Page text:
• Fluid in your abdomen
  • Liver damage or enlargement
  • Liver tumors
  • Abnormalities in your gallbladder

Sometimes, the ultrasound images can also show the pancreas. This test can help you determine the reason for your abnormal liver function.

How to treat hepatitis

The type of hepatitis and the severity of the condition will determine the treatment options.

Hepatitis A

Hepatitis A may not need treatment as it is a temporary illness. Bed rest may be required if you experience severe discomfort. Your doctor may also recommend a diet program to help you hydrate and maintain your nutrition if you have vomiting, diarrhea.

Hepatitis B

A specific treatment program is not available for acute hepatitis B.

If you have chronic hepatetis B you will need antiviral medication. This type of treatment is expensive and may be required for many months or even years.

Chronic hepatetis B treatment requires regular medical evaluations to monitor the progress of the virus and to establish if it is responding to treatment.

Hepatitis C

Both acute and chronic forms can be treated with antiviral medication.

People with chronic hepatitis C typically use a combination of antiviral drug therapies. Further testing may be required to determine the best treatment.

A liver transplant may be possible for those who have cirrhosis or have liver disease caused by chronic hepatetis C.

Hepatitis D

The WHO recommends pegylated interferon-alpha (a treatment for hepatitis D) as an option. However, side effects can be severe. It is not recommended for those suffering from cirrhosis, liver damage, psychiatric conditions, or people with autoimmune disorders.

Hepatitis E

There are currently no medical treatments for hepatitis E.

People with this infection will usually be advised by doctors to get enough sleep, drink lots of fluids, get enough nutrients, avoid alcohol, and get plenty of rest. Pregnant women with this infection need to be closely monitored and treated.

Autoimmune hepatitis

The early treatment of autoimmune liver disease is crucial with the use of corticosteroids like prednisone and budesonide. They are effective in about 80% of people with this condition.

Azathioprine, also known as Imuran, is a drug that suppresses your immune system. It may be used in treatment programs. This drug can be used with or without steroids.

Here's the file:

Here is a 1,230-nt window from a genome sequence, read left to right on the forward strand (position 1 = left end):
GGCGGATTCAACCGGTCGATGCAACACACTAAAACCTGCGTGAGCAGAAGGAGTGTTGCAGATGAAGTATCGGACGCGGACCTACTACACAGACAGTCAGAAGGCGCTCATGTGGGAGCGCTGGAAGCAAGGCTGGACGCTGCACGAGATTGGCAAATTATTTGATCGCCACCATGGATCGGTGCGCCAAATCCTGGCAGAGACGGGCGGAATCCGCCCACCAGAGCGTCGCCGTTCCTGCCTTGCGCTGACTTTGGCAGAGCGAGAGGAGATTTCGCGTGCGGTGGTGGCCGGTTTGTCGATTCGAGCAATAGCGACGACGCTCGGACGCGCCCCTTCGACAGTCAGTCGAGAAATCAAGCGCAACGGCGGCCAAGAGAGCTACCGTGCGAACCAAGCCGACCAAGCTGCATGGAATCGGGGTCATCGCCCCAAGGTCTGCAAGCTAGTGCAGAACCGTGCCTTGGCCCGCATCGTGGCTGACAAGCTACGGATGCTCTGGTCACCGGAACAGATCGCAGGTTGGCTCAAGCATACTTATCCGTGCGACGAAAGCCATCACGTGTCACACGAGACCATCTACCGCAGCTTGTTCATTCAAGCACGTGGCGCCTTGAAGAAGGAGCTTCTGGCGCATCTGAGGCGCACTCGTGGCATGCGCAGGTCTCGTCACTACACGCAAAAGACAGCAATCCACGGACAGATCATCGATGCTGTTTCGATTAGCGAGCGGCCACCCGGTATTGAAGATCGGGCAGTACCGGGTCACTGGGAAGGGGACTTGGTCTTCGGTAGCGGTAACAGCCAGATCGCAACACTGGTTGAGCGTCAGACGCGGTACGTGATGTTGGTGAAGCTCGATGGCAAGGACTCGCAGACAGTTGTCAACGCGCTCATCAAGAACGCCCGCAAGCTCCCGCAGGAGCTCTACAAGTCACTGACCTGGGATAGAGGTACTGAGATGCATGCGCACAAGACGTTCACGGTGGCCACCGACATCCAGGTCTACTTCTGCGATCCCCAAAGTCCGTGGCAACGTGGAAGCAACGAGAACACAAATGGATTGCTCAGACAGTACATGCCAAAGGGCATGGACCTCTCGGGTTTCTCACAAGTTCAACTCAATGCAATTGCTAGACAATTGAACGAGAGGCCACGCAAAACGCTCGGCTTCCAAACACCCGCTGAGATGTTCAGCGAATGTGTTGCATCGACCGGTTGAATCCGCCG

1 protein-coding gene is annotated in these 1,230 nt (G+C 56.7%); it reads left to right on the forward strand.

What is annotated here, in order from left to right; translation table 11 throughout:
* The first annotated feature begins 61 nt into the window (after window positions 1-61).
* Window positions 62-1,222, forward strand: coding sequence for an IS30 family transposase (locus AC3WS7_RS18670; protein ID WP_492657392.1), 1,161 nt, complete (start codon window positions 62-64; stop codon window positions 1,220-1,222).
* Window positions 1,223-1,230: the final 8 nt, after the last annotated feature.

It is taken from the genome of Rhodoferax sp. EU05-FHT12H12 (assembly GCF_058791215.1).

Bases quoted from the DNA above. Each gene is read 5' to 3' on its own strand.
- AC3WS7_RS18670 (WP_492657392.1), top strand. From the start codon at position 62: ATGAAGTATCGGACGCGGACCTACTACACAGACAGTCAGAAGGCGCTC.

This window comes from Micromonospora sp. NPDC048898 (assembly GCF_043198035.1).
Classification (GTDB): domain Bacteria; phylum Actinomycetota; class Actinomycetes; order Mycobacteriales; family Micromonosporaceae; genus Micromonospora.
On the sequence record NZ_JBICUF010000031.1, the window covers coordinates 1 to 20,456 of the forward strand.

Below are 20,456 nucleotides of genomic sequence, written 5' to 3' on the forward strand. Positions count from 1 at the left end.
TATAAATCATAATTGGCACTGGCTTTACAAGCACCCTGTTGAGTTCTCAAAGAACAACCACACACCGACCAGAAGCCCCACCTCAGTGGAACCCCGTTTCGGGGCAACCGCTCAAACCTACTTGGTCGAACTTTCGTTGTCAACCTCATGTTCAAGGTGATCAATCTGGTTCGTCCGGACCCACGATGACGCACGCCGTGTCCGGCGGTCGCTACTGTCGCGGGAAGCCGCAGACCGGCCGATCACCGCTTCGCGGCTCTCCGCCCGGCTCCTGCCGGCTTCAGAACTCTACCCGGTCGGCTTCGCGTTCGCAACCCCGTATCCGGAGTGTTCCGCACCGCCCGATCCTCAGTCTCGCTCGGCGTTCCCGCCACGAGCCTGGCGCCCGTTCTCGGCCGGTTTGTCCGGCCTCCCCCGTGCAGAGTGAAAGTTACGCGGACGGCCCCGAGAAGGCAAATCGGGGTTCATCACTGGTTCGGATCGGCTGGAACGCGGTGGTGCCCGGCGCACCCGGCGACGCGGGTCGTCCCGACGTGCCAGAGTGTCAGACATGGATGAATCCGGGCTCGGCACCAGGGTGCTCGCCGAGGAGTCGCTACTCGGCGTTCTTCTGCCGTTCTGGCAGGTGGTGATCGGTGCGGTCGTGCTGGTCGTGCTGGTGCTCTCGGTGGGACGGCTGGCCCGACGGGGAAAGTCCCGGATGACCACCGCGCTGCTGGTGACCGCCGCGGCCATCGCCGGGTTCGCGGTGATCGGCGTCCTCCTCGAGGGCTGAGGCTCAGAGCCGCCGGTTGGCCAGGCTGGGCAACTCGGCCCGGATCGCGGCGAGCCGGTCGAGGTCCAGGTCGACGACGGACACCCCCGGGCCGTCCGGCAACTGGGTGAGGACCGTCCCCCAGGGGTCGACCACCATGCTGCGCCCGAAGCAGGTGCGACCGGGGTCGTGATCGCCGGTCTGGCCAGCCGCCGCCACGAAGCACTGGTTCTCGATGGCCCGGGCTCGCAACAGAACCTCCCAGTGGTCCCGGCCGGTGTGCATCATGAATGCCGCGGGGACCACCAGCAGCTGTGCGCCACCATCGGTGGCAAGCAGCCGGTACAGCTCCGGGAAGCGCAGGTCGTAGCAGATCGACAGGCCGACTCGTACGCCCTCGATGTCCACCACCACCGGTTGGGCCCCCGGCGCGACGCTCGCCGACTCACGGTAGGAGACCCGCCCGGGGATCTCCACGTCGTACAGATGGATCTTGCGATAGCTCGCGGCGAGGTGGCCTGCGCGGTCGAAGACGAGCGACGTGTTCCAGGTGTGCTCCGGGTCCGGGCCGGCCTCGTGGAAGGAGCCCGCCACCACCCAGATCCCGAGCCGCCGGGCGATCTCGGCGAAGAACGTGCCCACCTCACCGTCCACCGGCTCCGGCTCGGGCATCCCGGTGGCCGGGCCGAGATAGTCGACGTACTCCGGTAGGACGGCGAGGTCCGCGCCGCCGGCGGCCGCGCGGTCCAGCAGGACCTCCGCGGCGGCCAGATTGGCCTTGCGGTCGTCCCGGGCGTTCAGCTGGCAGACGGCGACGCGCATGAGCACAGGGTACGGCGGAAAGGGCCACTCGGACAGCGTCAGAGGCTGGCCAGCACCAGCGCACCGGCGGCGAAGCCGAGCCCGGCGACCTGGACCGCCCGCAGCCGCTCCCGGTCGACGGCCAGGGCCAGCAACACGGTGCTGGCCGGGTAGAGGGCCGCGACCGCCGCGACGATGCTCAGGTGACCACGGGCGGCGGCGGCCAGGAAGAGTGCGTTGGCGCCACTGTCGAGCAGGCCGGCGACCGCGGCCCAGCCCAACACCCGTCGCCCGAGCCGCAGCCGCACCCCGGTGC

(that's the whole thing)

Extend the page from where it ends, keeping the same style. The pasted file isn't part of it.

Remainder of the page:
In addition to azathioprine, other immune-suppressing drugs such as mycophenolate (CellCept), Tarolimus(Prograf), or Cyclosporine [Neoral] can be used in place of it.

Hepatitis prevention tips

Many hepatitis virus vaccines are available. It is important to reduce your exposure to these viruses.

Vaccines

A vaccine against hepatitis A can be obtained and may help to prevent HAV from being contracted. There are two doses of the hepatetis A vaccine required. Most children start vaccination between 12 and 23 months. Adults can also get this vaccine.

The CDC recommends hepatetis B vaccines for all newborns. The series of three vaccines is typically administered by doctors during the first six months of childhood.

The CDC recommends that all healthcare workers and medical professionals receive the vaccine. Hepatetis D can be prevented by vaccinating against hepatetis B.

Hepatetis C and E vaccines are not available at this time.

Reduce exposure

Hepatitis virus can be transmitted from one person to another through contact with bodily fluids, food, or water containing infectious agents. This virus infection can be prevented by minimizing your exposure to these substances.

Effective hygiene can help you avoid contracting hepatetis A or E. Avoid traveling to countries where hepatetis is prevalent.

  • Local water
  • Ice
  • Oysters and shellfish can be raw or undercooked
  • Raw fruits and vegetables

Contact with bodily fluids containing infectious agents can lead to the transmission of hepatetis B and C viruses.

You can lower your chances of getting in contact with fluids containing these virus-laden viruses by:

  • Not to share needles
  • Not sharing razors
  • Not to use someone else’s toothbrush
  • Not to touch spilled blood

Hepatetis B or C can be transmitted through sexual intercourse and contact. The risk of infection can be reduced by using barrier methods such as condoms or dental dams during sexual activity.

Hepatitis complications

Chronic hepatitis C or B can cause more serious health problems. People with chronic hepatetis B/C are at greater risk because the virus attacks the liver.

  • Chronic liver disease
  • Cirrhosis
  • Liver Cancer

Liver failure is a condition where your liver ceases to function normally. Liver failure can lead to:

  • bleeding disorders
  • Ascites are a buildup in the fluid around your abdomen.
  • portal hypertension is an increase in blood pressure in the portal veins that enter your liver.
  • kidney disease
  • Hepatic Encephalopathy can cause fatigue, memory loss, and diminished mental ability.
  • A hepatocellular carcinoma is a form of liver cancer.
  • Death

Chronic hepatitis B or C patients should abstain from alcohol. Alcohol can cause liver disease and even death. Supplements and medications can also have an impact on liver function. Before you start taking any new medication if you have chronic hepatetis B/C, consult your doctor.